My feeling is more that Carlisle found herself in the same dilemma as Morrissey; divested of the group of which she had been such a key component, she is left with what is basically a replica of herself.  It sort of sounds like her, vaguely looks like her…but the spirit which permeated records like Beauty And The Beat and Vacation (or even 1984’s underrated Talk Show) is entirely absent. Not newness, then, but a part of the old problem.

Billy Ocean

In his eximious 1989 volume The Heart Of Rock And Soul: The 1001 Greatest Singles Ever Made, Dave Marsh places this Mutt Lange/Ocean-penned cynical cut-and-paste job at #339 – well up into the list’s top half – but finds no room anywhere for “Good Vibrations.” This may explain why the book was so rapidly remaindered; it’s a reasonably useful guide to doo wop and pre-Beatles pop but after 1963 reminds us that “idiosyncratic” so often translates as “unreliable.” Throwing in references to previous and better pop, including Art of Noise, the Stones, the Beatles and Johnny Burnette, the record does not represent an advance on Lange’s work with AC/DC or even Foreigner but jogs on its smug spot, Reaganrock demanding that it be applauded for breathing. Slap it on the box? There are maybe 100,001 other songs that would be ahead of it in the queue. At a deeply conservative estimate. For car as allegorical myth transforming into actual object of desire, it limps several hundred laps behind “Warm Leatherette” or “Motorslug.” It is also, at 4:44, the longest song on this album.

Jermaine Stewart

Assuming the Jaki Graham role of Now rep reliable, it’s a wonder that something as stillborn as “Say It Again” – a song I’m sure I heard previously in performances by MoR acts – got an audience at all, never mind limped into the top ten while the world around it was changing. The crass advice would have been for Stewart to invest in a hearing aid or obtain an ENT referral for de-waxing under local anaesthetic, but it’s much too late for that now.

Eddy Grant

His last big hit as a performer, though not as a songwriter, and it’s a sprightly and righteous anti-apartheid protest song which, despite the highly questionable lyrical device of personifying an oppressive political regime in the form of a woman, still punches as it is packed, particularly with its references to complicit and/or compliant media (“She even knows how to swing opinion/In every magazine and the journals”) which indicate that the situation now, generally and globally, has sunk below even hopelessness.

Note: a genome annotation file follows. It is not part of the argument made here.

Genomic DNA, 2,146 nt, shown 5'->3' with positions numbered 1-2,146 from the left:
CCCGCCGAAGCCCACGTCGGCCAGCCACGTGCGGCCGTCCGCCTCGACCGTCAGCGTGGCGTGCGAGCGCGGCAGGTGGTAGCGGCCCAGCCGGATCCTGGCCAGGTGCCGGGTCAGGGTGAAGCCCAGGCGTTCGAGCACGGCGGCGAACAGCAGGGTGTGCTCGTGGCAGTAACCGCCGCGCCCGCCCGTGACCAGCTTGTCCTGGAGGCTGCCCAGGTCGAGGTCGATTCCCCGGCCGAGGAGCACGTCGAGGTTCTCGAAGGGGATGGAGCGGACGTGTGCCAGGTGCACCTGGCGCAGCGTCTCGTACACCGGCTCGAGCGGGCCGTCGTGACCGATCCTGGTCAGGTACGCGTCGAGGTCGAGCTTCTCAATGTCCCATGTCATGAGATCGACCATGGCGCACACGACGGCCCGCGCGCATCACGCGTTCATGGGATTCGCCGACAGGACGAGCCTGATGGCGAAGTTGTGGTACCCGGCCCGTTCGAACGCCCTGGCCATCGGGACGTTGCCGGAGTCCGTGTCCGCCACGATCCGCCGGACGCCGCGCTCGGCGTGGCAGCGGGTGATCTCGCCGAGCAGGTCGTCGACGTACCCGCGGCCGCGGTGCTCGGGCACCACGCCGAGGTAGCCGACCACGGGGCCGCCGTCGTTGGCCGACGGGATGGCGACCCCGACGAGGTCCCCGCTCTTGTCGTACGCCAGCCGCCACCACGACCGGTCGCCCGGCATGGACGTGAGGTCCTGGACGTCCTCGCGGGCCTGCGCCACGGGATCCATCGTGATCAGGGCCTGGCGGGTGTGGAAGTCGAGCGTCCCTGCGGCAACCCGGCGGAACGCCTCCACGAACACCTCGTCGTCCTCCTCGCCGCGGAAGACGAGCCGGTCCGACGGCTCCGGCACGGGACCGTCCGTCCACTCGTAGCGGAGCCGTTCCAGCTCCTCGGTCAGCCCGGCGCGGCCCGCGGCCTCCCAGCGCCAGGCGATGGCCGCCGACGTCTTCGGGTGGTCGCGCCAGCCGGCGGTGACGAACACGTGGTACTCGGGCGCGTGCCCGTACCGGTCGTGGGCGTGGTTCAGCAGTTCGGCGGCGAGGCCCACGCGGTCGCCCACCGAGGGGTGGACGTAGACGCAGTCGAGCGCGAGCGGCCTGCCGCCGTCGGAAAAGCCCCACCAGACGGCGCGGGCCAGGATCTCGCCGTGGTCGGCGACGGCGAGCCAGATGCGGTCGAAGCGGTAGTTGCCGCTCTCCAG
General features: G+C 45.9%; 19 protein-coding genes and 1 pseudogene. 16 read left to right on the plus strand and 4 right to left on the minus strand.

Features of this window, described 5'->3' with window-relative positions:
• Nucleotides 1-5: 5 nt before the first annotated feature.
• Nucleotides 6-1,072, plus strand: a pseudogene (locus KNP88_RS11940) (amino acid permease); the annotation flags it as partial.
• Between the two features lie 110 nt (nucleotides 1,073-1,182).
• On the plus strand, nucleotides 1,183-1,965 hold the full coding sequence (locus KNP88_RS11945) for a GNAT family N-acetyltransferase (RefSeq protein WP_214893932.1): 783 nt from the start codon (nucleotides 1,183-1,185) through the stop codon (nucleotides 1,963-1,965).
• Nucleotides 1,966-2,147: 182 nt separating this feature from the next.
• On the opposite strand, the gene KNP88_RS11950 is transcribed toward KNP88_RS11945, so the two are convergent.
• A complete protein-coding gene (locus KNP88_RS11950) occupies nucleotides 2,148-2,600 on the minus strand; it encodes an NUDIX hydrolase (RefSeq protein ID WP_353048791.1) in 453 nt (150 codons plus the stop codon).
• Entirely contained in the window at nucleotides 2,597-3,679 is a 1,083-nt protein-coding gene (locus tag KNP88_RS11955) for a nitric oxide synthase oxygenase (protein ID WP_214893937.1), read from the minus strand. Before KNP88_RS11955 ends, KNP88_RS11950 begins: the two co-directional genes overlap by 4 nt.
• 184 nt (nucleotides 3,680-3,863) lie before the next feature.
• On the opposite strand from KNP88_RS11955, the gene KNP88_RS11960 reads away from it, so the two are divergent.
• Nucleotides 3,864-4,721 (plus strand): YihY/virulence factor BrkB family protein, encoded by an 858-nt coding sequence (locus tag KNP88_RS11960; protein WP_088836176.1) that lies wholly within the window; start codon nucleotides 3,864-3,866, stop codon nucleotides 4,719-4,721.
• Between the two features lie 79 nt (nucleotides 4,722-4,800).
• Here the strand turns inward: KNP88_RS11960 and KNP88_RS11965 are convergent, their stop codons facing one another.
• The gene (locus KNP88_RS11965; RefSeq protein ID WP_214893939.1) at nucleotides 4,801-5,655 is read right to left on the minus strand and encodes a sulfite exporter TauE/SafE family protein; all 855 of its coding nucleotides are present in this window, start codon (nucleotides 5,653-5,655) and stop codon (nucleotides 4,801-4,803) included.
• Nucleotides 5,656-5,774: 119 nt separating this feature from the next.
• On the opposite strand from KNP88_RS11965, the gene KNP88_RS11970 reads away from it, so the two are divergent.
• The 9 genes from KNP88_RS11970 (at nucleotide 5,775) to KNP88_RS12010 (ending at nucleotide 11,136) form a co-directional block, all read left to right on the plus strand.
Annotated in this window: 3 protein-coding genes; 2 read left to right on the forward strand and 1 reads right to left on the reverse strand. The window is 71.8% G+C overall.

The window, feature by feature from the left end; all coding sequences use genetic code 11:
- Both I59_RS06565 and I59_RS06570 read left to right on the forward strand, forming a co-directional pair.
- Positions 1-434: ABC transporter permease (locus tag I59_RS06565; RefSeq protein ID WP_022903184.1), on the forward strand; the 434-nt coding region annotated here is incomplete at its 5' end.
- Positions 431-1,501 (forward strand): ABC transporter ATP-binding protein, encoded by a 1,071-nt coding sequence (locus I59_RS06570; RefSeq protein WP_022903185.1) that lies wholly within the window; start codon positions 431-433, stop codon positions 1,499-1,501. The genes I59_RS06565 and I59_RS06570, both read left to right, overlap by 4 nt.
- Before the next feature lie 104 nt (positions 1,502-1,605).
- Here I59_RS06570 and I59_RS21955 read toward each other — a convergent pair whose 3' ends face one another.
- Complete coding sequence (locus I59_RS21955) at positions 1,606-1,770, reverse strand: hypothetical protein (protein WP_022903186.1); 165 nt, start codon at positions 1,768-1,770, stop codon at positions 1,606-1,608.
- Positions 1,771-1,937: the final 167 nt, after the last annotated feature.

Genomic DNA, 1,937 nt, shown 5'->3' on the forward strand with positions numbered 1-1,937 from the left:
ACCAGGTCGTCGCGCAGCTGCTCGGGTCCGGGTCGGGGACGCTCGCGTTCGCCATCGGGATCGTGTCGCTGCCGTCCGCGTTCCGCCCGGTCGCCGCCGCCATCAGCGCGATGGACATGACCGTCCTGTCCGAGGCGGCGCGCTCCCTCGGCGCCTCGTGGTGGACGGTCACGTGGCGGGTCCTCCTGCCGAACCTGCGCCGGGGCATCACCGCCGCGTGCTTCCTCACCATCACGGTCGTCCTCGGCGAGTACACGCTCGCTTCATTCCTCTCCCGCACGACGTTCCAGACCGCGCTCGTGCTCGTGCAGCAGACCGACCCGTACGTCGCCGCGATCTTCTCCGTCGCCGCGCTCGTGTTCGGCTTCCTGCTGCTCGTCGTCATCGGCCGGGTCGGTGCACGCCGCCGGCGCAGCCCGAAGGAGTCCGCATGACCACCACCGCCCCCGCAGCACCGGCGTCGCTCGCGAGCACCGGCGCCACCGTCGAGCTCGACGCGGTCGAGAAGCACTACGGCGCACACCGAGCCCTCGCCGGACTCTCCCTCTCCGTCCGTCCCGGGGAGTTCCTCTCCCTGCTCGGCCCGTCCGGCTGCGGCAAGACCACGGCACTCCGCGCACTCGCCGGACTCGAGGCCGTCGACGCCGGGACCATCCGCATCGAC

Eddie Cochran

Revived for a Levi’s ad, the oldest recording on this album – and, clocking in at 1:55, also the shortest recording to have appeared on any Now album thus far – actually sounds amongst its most radical, or maybe it was penance for not having Sigue Sigue Sputnik on Now 7. Cochran’s most urgent contribution to the development of rock was his sense of juddering minimalism; like Acid House, everything is pared back to bass, drums and voice(s) with an acoustic guitar strum in the middleground. Nor does Cochran waste any time; he and his pals want to party and celebrate now, and if they have to pay for it, either now or in forty years’ time, his gruff laugh of “WHO CARES?” is one of the biggest fuck-you-John-Doe payoffs of any rock record. “C’mon Everybody” still hasn’t dated, but “Suedehead” and the then barely five-and-a-half-year-old “Hot In The City” sound decidedly old-fashioned and marooned, as did Elton in his Mozart get-up – where are we? Sydney? Let’s record a live album. What happened to the applause? To the audience? – singing a fifteen-year-old song about an actress who had been gone a quarter of a century. It was clear that this sort of thing wouldn’t work any more. Who knew what was going to happen, and how an altered version of the same song would come to rule pop less than a decade later, a rule so large and total radio stations dare not play it, and the artist has to wish to revisit it ever again?